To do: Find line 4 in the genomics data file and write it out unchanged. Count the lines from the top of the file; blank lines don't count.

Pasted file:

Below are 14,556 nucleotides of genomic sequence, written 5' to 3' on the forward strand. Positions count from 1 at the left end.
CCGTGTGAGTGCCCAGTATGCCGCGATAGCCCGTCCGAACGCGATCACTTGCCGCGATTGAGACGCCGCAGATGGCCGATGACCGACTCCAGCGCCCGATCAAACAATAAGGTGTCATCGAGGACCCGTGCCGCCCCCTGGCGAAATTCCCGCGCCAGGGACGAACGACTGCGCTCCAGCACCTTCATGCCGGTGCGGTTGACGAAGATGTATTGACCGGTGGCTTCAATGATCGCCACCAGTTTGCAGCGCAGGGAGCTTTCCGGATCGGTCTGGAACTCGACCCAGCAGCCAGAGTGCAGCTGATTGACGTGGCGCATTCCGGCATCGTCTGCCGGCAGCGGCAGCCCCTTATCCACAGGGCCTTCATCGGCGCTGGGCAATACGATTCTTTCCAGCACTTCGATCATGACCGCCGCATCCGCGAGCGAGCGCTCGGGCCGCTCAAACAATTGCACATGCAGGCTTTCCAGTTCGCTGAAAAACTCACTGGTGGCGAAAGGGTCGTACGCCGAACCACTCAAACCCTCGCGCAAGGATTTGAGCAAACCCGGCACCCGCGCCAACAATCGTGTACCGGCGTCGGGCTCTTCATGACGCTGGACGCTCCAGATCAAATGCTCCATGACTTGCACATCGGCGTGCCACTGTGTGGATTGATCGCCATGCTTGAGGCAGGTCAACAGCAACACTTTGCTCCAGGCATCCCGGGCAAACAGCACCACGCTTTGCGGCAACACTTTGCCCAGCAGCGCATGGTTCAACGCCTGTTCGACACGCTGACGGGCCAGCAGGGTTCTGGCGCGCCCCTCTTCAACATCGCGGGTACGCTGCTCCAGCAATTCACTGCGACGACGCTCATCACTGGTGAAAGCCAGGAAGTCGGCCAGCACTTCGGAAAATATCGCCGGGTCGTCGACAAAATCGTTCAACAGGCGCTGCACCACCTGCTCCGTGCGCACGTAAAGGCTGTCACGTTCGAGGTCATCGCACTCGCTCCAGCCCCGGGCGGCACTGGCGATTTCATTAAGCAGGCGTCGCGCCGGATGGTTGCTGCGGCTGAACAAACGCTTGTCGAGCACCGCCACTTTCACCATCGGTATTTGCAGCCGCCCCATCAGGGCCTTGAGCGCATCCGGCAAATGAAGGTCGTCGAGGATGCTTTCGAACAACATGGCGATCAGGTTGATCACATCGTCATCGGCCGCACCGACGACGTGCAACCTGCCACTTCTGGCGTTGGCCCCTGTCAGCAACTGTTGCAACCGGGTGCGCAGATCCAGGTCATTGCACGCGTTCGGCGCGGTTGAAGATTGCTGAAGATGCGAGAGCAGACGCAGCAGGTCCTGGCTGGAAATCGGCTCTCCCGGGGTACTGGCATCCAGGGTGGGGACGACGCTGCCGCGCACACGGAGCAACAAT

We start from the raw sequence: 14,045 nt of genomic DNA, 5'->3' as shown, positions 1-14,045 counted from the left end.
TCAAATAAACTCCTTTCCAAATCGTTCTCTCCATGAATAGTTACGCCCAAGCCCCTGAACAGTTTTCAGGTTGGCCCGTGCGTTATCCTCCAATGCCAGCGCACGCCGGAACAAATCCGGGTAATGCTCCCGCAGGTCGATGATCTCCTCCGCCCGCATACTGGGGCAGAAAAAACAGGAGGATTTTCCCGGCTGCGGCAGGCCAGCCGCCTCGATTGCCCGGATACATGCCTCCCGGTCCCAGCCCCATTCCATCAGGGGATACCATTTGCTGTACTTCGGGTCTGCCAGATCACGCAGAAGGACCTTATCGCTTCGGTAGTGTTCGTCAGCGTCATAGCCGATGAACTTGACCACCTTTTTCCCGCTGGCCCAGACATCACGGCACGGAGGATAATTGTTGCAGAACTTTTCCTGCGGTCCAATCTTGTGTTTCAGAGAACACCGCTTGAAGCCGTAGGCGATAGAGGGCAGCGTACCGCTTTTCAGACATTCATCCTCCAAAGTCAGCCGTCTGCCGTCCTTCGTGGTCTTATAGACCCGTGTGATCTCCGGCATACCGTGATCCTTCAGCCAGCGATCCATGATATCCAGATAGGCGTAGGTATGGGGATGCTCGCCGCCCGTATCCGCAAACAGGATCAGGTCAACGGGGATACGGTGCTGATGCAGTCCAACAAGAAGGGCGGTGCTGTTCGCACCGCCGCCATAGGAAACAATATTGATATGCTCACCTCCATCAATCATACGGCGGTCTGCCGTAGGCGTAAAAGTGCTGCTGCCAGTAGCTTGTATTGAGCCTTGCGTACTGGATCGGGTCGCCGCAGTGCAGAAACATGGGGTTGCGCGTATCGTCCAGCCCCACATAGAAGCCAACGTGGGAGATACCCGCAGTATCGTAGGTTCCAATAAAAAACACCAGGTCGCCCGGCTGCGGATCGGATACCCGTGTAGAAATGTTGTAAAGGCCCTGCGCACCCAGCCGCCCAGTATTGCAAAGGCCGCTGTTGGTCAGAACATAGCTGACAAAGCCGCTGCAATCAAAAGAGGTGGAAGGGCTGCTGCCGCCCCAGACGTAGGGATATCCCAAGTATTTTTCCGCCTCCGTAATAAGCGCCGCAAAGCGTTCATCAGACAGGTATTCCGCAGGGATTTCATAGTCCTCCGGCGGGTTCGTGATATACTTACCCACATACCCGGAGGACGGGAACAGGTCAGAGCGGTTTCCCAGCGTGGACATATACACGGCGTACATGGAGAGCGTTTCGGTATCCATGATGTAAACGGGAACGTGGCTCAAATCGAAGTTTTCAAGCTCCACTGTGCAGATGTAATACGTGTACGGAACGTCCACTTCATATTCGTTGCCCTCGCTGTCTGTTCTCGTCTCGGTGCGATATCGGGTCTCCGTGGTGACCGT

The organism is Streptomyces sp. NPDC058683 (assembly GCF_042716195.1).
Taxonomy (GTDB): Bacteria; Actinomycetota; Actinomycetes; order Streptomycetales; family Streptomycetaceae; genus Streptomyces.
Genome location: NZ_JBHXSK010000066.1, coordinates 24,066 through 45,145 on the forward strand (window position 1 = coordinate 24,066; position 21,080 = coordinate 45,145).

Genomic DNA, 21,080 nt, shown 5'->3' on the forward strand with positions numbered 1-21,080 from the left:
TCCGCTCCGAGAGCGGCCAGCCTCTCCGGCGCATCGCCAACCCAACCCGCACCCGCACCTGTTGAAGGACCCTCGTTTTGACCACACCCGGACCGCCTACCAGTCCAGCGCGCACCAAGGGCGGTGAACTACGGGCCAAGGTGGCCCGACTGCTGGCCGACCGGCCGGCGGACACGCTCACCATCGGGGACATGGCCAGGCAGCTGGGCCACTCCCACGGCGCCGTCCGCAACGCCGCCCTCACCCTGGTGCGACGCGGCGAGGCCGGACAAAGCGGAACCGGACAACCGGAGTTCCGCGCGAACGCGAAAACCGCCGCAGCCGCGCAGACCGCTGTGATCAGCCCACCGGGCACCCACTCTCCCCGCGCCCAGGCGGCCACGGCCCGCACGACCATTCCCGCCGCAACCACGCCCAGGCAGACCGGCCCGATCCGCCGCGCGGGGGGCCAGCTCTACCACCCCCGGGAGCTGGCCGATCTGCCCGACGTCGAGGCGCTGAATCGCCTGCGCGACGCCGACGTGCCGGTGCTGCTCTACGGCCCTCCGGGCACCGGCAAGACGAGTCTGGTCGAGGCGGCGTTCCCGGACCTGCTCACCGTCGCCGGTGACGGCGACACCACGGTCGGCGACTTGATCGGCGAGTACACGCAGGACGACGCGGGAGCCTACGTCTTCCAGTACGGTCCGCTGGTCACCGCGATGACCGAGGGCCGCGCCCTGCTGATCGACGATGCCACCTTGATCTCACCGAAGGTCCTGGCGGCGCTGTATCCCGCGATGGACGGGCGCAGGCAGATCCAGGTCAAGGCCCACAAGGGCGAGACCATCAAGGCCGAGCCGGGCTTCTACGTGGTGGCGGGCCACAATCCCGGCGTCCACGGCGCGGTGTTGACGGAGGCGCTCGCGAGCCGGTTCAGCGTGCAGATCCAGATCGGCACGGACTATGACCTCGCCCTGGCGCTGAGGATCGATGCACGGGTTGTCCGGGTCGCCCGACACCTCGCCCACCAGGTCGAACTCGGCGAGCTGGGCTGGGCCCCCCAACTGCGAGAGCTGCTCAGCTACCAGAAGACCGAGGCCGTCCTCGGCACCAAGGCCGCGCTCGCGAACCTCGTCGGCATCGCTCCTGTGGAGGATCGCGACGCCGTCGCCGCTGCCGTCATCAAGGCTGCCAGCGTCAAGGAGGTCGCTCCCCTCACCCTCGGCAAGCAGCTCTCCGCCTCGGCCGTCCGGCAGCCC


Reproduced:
TCAAATAAACTCCTTTCCAAATCGTTCTCTCCATGAATAGTTACGCCCAAGCCCCTGAACAGTTTTCAGGTTGGCCCGTGCGTTATCCTCCAATGCCAGCGCACGCCGGAACAAATCCGGGTAATGCTCCCGCAGGTCGATGATCTCCTCCGCCCGCATACTGGGGCAGAAAAAACAGGAGGATTTTCCCGGCTGCGGCAGGCCAGCCGCCTCGATTGCCCGGATACATGCCTCCCGGTCCCAGCCCCATTCCATCAGGGGATACCATTTGCTGTACTTCGGGTCTGCCAGATCACGCAGAAGGACCTTATCGCTTCGGTAGTGTTCGTCAGCGTCATAGCCGATGAACTTGACCACCTTTTTCCCGCTGGCCCAGACATCACGGCACGGAGGATAATTGTTGCAGAACTTTTCCTGCGGTCCAATCTTGTGTTTCAGAGAACACCGCTTGAAGCCGTAGGCGATAGAGGGCAGCGTACCGCTTTTCAGACATTCATCCTCCAAAGTCAGCCGTCTGCCGTCCTTCGTGGTCTTATAGACCCGTGTGATCTCCGGCATACCGTGATCCTTCAGCCAGCGATCCATGATATCCAGATAGGCGTAGGTATGGGGATGCTCGCCGCCCGTATCCGCAAACAGGATCAGGTCAACGGGGATACGGTGCTGATGCAGTCCAACAAGAAGGGCGGTGCTGTTCGCACCGCCGCCATAGGAAACAATATTGATATGCTCACCTCCATCAATCATACGGCGGTCTGCCGTAGGCGTAAAAGTGCTGCTGCCAGTAGCTTGTATTGAGCCTTGCGTACTGGATCGGGTCGCCGCAGTGCAGAAACATGGGGTTGCGCGTATCGTCCAGCCCCACATAGAAGCCAACGTGGGAGATACCCGCAGTATCGTAGGTTCCAATAAAAAACACCAGGTCGCCCGGCTGCGGATCGGATACCCGTGTAGAAATGTTGTAAAGGCCCTGCGCACCCAGCCGCCCAGTATTGCAAAGGCCGCTGTTGGTCAGAACATAGCTGACAAAGCCGCTGCAATCAAAAGAGGTGGAAGGGCTGCTGCCGCCCCAGACGTAGGGATATCCCAAGTATTTTTCCGCCTCCGTAATAAGCGCCGCAAAGCGTTCATCAGACAGGTATTCCGCAGGGATTTCATAGTCCTCCGGCGGGTTCGTGATATACTTACCCACATACCCGGAGGACGGGAACAGGTCAGAGCGGTTTCCCAGCGTGGACATATACACGGCGTACATGGAGAGCGTTTCGGTATCCATGATGTAAACGGGAACGTGGCTCAAATCGAAGTTTTCAAGCTCCACTGTGCAGATGTAATACGTGTACGGAACGTCCACTTCATATTCGTTGCCCTCGCTGTCTGTTCTCGTCTCGGTGCGATATCGGGTCTCCGTGGTGACCGT